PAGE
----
New Report: Path to the Paris Climate Conference
A new Frontier Group and Environment America Research & Policy Center report, Path to the Paris Climate Conference, estimates how much the U.S. might reduce its carbon dioxide pollution from fossil fuel combustion by 2025 from policies already in place.
Rio. Kyoto. Buenos Aires. Copenhagen. Doha. Those are some of the cities where global leaders have held climate conferences in the past two decades. While some of the talks resulted in agreements to reduce emissions, none produced a plan to cut global warming pollution anywhere close to the amount needed to avoid the worst impacts of global warming. Part of the reason was that the U.S. refused to fully participate and endorse a plan to reduce pollution.
Paris. That’s the location of the next U.N. climate conference, and there’s reason to hope that the outcome of the Paris talks might be different. In advance of the Paris conference, the U.S. has pledged that it will reduce its emissions by 26 to 28 percent below 2005 levels by 2025. Several other major polluters have also made strong commitments, including China and Brazil, just today.
More important than the United States’ pledge to cut its emissions is the fact that the nation already has policies in place to achieve much of this emission reduction. A new Frontier Group and Environment America Research & Policy Center report, Path to the Paris Climate Conference, estimates how much the U.S. might reduce its carbon dioxide pollution from fossil fuel combustion by 2025 from policies already in place. State and federal policies to cut pollution from power plants, improve the efficiency of homes and businesses, and reduce fuel use in passenger vehicles and freight trucks, along with other measures, could cut carbon dioxide pollution by 27 percent below 2005 levels by 2025.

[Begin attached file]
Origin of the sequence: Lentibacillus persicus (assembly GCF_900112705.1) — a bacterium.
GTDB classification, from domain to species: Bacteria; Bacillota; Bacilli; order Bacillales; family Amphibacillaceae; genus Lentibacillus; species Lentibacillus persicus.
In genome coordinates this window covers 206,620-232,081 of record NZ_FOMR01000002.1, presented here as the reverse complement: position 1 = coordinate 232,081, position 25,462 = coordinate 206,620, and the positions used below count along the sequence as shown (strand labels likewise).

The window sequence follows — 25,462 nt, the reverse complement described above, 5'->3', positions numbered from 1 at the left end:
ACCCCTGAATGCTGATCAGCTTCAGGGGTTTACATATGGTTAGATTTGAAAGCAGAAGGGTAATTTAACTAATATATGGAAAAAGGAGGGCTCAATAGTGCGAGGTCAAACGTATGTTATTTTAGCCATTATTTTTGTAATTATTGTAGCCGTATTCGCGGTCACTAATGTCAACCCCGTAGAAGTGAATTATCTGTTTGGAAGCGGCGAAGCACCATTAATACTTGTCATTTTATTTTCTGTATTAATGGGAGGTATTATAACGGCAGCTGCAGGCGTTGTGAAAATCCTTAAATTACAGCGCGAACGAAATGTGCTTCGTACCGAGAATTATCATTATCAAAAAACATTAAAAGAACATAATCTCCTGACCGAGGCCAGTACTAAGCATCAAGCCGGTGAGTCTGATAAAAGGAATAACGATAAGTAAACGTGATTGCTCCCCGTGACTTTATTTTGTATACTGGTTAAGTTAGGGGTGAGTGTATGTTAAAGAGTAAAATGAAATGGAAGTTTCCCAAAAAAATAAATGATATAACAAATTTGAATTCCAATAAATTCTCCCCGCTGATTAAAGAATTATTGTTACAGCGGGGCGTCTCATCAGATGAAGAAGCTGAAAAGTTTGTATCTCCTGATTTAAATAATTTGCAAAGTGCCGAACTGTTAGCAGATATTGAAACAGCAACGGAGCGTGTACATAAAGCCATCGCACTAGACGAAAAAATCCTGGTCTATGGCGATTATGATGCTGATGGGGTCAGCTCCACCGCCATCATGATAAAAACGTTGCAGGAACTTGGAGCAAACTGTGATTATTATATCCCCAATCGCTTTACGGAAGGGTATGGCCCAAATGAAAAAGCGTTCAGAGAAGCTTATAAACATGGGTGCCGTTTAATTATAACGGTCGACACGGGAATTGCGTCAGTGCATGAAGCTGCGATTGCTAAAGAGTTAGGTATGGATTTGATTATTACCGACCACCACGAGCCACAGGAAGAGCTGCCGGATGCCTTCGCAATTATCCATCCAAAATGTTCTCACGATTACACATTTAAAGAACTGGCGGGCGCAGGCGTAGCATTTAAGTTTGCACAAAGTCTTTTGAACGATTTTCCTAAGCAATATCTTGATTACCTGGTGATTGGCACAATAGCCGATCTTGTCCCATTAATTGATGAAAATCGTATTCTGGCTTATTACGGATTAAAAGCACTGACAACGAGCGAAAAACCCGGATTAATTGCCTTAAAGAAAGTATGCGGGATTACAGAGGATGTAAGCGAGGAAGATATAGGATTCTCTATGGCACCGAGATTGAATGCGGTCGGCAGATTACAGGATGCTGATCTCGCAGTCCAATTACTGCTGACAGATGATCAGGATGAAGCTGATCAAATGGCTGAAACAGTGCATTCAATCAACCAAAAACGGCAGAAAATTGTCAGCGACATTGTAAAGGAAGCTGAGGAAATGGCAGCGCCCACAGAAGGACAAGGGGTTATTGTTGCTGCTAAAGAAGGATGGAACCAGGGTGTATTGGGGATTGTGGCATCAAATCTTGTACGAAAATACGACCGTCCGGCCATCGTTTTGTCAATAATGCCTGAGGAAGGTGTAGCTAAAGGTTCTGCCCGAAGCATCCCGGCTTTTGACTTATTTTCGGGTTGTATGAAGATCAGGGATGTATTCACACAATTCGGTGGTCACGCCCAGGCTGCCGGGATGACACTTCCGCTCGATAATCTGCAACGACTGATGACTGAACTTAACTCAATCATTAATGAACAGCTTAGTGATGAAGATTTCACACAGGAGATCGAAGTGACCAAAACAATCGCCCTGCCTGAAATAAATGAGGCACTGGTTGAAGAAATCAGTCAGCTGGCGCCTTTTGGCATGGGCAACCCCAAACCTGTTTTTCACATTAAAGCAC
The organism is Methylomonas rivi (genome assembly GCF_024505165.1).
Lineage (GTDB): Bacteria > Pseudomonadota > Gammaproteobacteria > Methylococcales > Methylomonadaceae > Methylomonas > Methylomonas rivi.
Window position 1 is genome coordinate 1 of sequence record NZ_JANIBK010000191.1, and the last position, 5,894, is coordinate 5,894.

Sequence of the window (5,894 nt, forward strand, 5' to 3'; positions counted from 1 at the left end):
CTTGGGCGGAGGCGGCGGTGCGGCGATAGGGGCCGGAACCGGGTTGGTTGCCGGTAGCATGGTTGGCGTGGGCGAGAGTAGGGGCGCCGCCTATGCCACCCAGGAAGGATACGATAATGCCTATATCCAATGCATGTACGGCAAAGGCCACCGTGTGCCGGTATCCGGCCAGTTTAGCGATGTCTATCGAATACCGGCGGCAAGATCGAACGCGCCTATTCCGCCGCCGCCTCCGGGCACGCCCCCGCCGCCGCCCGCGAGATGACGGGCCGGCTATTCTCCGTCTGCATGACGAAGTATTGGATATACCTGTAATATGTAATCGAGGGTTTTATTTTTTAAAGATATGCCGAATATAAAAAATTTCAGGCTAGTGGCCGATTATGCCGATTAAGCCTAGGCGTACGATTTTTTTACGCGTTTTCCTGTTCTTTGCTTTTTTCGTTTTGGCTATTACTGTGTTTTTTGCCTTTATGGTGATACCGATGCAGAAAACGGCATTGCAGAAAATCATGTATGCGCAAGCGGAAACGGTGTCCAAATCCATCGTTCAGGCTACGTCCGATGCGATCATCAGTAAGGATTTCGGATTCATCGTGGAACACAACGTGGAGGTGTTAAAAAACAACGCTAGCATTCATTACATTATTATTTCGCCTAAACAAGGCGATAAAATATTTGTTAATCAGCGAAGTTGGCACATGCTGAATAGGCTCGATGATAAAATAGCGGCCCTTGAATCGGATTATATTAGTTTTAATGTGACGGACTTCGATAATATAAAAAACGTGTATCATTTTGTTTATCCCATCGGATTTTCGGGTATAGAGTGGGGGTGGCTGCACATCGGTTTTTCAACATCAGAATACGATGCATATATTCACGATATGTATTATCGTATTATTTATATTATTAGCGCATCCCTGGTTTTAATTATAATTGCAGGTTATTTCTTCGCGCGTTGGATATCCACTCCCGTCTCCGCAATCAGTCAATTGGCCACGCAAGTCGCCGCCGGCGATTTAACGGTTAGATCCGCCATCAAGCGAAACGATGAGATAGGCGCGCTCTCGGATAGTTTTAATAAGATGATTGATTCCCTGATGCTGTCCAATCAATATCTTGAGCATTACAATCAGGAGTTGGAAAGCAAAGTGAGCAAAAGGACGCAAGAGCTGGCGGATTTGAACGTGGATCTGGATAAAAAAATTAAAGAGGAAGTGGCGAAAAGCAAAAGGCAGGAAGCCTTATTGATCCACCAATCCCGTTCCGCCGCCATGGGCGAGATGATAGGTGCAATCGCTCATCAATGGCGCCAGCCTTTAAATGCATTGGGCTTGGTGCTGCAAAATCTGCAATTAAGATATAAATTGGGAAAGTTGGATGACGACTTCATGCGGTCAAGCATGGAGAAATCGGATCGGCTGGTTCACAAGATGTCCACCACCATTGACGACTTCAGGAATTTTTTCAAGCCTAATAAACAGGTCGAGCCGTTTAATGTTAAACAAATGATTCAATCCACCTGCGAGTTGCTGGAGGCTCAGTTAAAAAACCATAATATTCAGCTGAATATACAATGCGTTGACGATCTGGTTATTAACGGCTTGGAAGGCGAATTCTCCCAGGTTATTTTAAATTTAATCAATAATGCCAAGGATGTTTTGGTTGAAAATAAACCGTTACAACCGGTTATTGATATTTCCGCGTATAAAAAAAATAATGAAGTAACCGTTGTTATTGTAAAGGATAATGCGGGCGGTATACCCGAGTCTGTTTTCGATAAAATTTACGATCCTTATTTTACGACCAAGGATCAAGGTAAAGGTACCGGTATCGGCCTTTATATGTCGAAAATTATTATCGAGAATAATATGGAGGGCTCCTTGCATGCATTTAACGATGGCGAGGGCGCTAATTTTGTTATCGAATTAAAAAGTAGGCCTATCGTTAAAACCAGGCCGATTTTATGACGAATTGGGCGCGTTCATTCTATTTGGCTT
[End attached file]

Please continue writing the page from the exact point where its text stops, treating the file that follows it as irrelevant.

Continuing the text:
This doesn’t mean the U.S. has done everything it should to address the challenge of global warming. First, the U.S. still needs to address emissions from pollutants other than carbon dioxide, such as methane, nitrous oxide and fluorinated gases. Emissions of many of these powerful global warming pollutants are projected to rise without new strong new policies to set limits. Second, reducing all emissions by 26 to 28 percent below 2005 levels is only the first step. By 2050, the U.S. should slash pollution by at least 80 percent as part of a global effort to limit warming to 2° C, the level at which the most severe impacts of warming may be avoided. Third, the U.S. will need to help broker a strong agreement at the Paris climate conference to secure emission reductions from all major polluters by 2025 and to lay the framework for additional future reductions.
Associate Director and Senior Policy Analyst, Frontier Group
Elizabeth Ridlington is associate director and senior policy analyst with Frontier Group. She focuses primarily on global warming, toxics, health care and clean vehicles, and has written dozens of reports on these and other subjects. Elizabeth graduated with honors from Harvard with a degree in government. She joined Frontier Group in 2002. She lives in Northern California with her husband and son.